The US Bureau of Labor Statistics released its highly anticipated nonfarm payroll (NFP) figures for December 2016 on Friday, with three key results:
- The market added just 156,000 jobs compared to an expected 178,000;
- Average wages, which have increased by an annualised 2.9%, seem to be a driving factor for further US confidence in spite of the disappointing number of jobs added;
- The pound-dollar exchange rate fell from 1.2415 to 1.2266 in its first day of receiving the news. This drop represents the greatest fall in a single day in the last three weeks.
Why The Figures Matter
The nonfarm payroll is a leading indicator of how the US economy is performing in terms of adding jobs. As a result, investors can predict with some significance how the Fed will react with regards to its monetary policy decisions. Many investors are currently predicting the equities market to be overvalued, with Trump’s upcoming presidency being more of a bubble than a forecast of tangible positive changes to the capital markets.
So, while traders are flooding the market with buying orders on cyclical stocks such as those in the banking sector, at the same time many have their fingers on the sell button in case their fears of a crash comes true. In other words, the market has been going up so fast that people are worried it will go down even quicker.
History has also shown that a common theme before a crash is a period of euphoria when investors’ behaviour reflects their irrationality: less hedging, less consideration of the risk-return profile of their investments, and overall over-confidence in their decisions. The smarter investors and those with the most capital are aware of these implications and keep a sharp eye on US data, trying to predict the future and adjust their exposure.
It seems that despite the disappointing number of jobs added, the dollar has gained further confidence from the market. The dollar basket has gained strength over the news, and this must be because of some other factor.
“The most important thing is the growth in average hourly earnings, the best since 2009,” said Scott Clemons, Chief Investment Strategist at Brown Brothers Harriman. He added: “It provides further evidence — I actually think the final piece of evidence — the Fed needs to conclude the labour market has recovered, mission accomplished, giving them the green light to accelerate interest rate increases.”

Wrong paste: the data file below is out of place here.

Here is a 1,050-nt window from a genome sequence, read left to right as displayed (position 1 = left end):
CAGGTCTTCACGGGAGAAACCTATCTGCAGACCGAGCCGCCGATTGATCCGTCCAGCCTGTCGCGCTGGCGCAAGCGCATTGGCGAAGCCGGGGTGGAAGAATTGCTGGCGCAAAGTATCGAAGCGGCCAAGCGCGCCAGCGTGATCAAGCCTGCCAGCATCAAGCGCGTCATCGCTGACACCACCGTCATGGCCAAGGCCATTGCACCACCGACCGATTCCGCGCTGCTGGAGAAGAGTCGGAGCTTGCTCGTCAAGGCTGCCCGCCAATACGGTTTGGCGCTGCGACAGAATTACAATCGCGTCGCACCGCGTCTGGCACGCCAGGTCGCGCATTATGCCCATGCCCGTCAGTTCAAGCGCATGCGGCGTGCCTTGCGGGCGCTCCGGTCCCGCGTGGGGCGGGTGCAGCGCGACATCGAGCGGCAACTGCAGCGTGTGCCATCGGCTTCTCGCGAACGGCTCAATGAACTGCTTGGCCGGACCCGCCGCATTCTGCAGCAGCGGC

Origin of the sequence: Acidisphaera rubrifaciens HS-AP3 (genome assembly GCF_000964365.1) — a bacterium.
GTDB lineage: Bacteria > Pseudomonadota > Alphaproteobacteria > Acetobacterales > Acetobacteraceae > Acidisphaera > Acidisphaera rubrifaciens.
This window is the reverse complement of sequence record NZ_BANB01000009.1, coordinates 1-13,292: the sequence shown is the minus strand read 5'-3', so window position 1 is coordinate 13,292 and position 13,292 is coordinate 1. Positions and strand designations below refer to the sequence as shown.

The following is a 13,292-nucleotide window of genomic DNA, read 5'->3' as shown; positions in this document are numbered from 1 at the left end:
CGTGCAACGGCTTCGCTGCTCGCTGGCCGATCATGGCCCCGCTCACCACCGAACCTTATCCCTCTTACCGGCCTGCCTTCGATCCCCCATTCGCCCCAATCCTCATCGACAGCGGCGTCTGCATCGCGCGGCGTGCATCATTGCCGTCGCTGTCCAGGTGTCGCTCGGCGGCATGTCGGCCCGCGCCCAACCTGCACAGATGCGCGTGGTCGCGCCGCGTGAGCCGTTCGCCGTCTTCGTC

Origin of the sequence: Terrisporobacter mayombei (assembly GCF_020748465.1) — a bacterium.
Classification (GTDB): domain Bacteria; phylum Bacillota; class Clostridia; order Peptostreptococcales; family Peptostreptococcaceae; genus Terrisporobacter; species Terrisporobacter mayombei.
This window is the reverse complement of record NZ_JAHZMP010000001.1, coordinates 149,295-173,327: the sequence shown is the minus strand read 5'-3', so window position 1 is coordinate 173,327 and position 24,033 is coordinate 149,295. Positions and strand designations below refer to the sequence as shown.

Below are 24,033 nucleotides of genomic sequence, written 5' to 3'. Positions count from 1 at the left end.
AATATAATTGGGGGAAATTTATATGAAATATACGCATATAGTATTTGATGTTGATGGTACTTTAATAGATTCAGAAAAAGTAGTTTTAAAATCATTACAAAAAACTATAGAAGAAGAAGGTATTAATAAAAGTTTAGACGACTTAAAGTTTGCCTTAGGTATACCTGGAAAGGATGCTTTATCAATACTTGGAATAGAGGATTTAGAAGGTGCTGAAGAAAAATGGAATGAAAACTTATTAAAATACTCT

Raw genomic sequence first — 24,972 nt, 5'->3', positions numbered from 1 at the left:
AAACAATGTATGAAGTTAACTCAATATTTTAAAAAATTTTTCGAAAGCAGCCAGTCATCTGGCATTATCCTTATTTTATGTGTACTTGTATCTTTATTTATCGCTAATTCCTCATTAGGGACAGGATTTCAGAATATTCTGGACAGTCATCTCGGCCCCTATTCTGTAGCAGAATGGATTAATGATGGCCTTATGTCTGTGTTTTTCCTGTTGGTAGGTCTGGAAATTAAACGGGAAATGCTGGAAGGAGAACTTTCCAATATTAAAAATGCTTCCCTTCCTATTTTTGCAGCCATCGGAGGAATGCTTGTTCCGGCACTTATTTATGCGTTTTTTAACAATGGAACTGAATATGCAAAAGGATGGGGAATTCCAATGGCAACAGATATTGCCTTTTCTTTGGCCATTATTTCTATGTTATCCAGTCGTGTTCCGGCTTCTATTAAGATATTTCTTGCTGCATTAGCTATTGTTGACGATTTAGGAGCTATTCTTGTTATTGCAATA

Clemons was referring to the exceptional growth in average earnings. The 2.9% advance has had far superior importance to investors than the delivery of fewer-than-expected new jobs. As a result, investors piled into the dollar and dollar-denominated equities.
Outlook For The Future
In December, the Fed introduced its first interest rate hike of 2016. This year, it is expected to increase as many as three times. Whether that will happen or not is another question. For the past two years, the market has anticipated several more interest hikes than were actually delivered. It is likely that the jobs data released on Friday will deter the Fed from another hike soon.
Job numbers are down, and, to add to the issue, the US currency has gained further strength. If this bull market continues throughout the first quarter of 2017 then there is likely to be further strength in the dollar. Just how much can the country cope with? Although net importers are enjoying the historically favourable shifts in their exchange rates, net exporters have been severely impacted overall. One should keep an eye out for the coming NFP on February 3rd.